The outcome: Did you feel proud of the result? Did it exceed your expectations? Did it increase the client’s sales by 2000%? Don’t get too technical or share some crazy analytics report (and definitely do not make anything up), just include a brief sentence or two that shares how the project was successful. A case study should ideally be a success story. If it’s not, tell us why the project is still valuable or meaningful (maybe the client didn’t choose your favorite concept for example, but you still love the work you did) and what you learned from it.
Again, it doesn’t need to be some stiff, clinical report. Just set everything up for the reader so they can fully appreciate what went into the project and how you approach your work.
4. Give credit & explain your role
This is especially important if it was a team project. If I just see a list of names without their roles, I might be a little suspicious about what you actually did on this project. But whether or not this was a team project, it’s helpful for us to understand what role you played. This could be as simple as listing “art direction & design” beside the project summary. Forgetting this detail is crucial and can mean the difference between getting hired or not.
“We should finish reading with a sense of your personality and design process.”
5. Write in your voice
You and your client might know what they mean, but acronyms and buzzwords only distance your reader. Don’t try to impress with lofty language, just share your work in your own voice and be as clear as possible. We should finish reading with a sense of your personality and design process.
Whatever you do, don’t just copy/paste words about your client’s product from their website. The shift in voice will be obvious only make you seem lazy.
6. Don’t image dump
I’ve seen countless portfolios that either don’t include a case study at all or just have one sentence with a bunch of photos below for the reader to sort out on their own. That doesn’t sell your work the way it deserves. (Plus no copy = bad SEO, if you care about that.)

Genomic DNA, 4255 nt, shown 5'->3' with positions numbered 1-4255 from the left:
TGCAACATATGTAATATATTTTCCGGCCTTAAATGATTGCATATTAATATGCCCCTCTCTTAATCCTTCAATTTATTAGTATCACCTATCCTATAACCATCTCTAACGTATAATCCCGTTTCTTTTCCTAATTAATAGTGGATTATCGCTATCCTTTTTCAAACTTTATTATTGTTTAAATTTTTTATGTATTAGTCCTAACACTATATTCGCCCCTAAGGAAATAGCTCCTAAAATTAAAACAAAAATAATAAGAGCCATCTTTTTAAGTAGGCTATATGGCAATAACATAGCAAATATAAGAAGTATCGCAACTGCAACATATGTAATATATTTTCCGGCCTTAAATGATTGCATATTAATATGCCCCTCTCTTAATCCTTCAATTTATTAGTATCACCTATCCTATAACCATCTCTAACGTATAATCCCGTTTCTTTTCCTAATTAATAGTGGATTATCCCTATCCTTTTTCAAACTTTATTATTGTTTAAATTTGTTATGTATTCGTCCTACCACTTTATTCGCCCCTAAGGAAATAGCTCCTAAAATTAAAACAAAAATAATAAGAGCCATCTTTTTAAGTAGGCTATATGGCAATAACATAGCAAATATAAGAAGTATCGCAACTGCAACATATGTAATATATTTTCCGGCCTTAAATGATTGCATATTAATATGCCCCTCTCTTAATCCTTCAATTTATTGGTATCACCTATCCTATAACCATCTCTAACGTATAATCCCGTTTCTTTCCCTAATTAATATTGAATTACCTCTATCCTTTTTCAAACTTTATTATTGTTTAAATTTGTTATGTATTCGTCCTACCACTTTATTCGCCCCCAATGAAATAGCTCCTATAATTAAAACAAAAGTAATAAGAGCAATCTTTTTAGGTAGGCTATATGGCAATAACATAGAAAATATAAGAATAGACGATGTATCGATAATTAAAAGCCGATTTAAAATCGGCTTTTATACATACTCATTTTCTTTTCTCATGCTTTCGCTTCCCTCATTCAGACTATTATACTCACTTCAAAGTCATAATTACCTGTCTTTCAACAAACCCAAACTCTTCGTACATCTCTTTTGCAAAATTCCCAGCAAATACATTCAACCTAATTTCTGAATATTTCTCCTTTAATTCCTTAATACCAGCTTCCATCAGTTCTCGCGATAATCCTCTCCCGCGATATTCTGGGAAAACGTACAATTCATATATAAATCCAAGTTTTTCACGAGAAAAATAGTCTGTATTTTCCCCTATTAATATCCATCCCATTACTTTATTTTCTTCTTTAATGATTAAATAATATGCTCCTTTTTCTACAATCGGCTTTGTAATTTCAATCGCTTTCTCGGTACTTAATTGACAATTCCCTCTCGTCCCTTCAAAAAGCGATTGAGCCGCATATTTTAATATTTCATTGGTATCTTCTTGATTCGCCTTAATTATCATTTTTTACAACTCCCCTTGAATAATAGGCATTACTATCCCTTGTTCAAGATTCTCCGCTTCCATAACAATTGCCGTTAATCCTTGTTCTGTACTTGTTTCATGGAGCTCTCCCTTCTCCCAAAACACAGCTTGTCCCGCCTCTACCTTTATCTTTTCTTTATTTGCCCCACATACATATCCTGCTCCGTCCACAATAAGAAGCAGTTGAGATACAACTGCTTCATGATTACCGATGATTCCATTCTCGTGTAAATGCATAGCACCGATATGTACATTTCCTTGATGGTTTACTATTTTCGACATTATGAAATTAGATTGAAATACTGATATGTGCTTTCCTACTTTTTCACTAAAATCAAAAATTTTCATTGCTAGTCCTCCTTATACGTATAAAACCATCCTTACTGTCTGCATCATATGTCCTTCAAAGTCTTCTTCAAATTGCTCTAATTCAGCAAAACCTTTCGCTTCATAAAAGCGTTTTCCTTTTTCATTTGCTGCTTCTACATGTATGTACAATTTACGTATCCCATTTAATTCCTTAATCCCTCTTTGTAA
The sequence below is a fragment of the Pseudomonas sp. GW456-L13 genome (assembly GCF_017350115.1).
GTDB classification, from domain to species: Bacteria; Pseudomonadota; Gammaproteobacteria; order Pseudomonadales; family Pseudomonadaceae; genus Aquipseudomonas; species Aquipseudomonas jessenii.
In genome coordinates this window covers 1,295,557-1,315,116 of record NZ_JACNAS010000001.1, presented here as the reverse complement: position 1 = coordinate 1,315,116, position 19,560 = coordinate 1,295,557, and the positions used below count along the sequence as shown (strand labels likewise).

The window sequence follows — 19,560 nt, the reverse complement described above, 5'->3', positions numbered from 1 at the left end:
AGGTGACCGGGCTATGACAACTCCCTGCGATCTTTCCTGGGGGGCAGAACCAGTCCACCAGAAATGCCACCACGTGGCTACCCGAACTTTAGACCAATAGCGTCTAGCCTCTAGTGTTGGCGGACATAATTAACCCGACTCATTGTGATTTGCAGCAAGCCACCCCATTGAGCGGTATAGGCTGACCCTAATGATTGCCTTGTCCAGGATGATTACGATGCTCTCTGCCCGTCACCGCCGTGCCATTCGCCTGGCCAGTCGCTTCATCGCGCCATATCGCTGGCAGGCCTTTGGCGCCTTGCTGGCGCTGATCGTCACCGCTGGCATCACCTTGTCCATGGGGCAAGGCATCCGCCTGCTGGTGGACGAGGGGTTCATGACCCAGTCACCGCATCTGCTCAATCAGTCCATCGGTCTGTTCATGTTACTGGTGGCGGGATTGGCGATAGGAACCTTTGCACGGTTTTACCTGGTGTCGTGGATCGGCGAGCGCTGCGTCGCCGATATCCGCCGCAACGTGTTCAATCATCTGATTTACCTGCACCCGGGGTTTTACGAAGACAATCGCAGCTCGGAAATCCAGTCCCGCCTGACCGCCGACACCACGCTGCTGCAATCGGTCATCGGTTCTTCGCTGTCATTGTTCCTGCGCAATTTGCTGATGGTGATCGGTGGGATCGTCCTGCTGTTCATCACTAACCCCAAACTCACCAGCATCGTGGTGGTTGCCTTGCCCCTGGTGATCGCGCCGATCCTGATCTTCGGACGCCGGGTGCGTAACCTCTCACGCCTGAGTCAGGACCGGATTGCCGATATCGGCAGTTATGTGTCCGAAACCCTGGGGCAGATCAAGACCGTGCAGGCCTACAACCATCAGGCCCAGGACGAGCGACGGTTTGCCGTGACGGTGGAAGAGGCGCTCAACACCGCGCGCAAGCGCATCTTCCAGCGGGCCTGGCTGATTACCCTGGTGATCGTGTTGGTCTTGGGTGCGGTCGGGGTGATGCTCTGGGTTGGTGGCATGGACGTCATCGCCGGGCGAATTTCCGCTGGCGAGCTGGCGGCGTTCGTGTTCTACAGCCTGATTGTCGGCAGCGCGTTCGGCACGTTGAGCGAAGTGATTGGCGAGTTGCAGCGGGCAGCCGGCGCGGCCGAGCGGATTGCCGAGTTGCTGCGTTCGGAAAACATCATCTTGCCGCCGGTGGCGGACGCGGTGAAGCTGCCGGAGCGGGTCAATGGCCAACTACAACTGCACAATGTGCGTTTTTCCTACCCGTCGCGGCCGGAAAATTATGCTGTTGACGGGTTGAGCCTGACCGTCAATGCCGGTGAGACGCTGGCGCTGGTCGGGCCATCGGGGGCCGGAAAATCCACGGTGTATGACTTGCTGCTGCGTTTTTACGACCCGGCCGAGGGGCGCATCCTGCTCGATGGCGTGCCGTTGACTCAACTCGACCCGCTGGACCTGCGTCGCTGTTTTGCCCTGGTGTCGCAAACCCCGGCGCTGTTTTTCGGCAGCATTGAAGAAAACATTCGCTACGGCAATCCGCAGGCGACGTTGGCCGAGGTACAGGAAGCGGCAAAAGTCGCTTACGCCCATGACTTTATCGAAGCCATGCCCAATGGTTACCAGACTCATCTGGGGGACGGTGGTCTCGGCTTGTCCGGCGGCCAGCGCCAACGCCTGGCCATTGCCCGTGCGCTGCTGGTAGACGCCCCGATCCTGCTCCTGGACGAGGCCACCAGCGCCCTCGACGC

Consider a layout that lets you include a sentence or two beside each image, so you can explain your process and give us insight into what we’re seeing. A bunch of photos on a page might look pretty, but as almost every company in our “How to Get a Job at X” series has voiced, it’s not enough. Your potential employer or client needs context. We need to understand who you are, how you work and how you might contribute to our team/culture.
7. Think of each case study like a magazine feature
This goes for your content and layout. Using a similar page template for your case studies is fine, but you should at least adjust it to fit the project and look of the work.
Think of the way magazine articles are laid out. They’re designed to fully immerse you in the piece and create an experience. They include photos at specific places to illustrate a point or bring a scene to life. They use pull quotes to pique your interest or point out an especially memorable part of the story. They break up paragraphs with photos, but take care to not disrupt your reading experience.
This is why Semplice allows designers to create fully branded case studies — meaning you can design every piece of your page to fit the project’s look and feel, from the navigation down to the footer. Every project is different and your case studies should be too.
I could go on and on, but when it comes down to it, no one-size-fits-all solution works for case studies. It all depends on you, your project, style and the kind of work you do. As we say in this article about writing as a designer (good tips in there as well), just remember to write for that one person on the other side of the screen. It’s one person hiring you for the job after all — and often that person is a recruiter or someone who’s not necessarily a designer like you. Design your portfolio and write your case studies with your reader in mind, and you’ll be one step closer to doing the work you want to do.
Featured article image by Liz Wells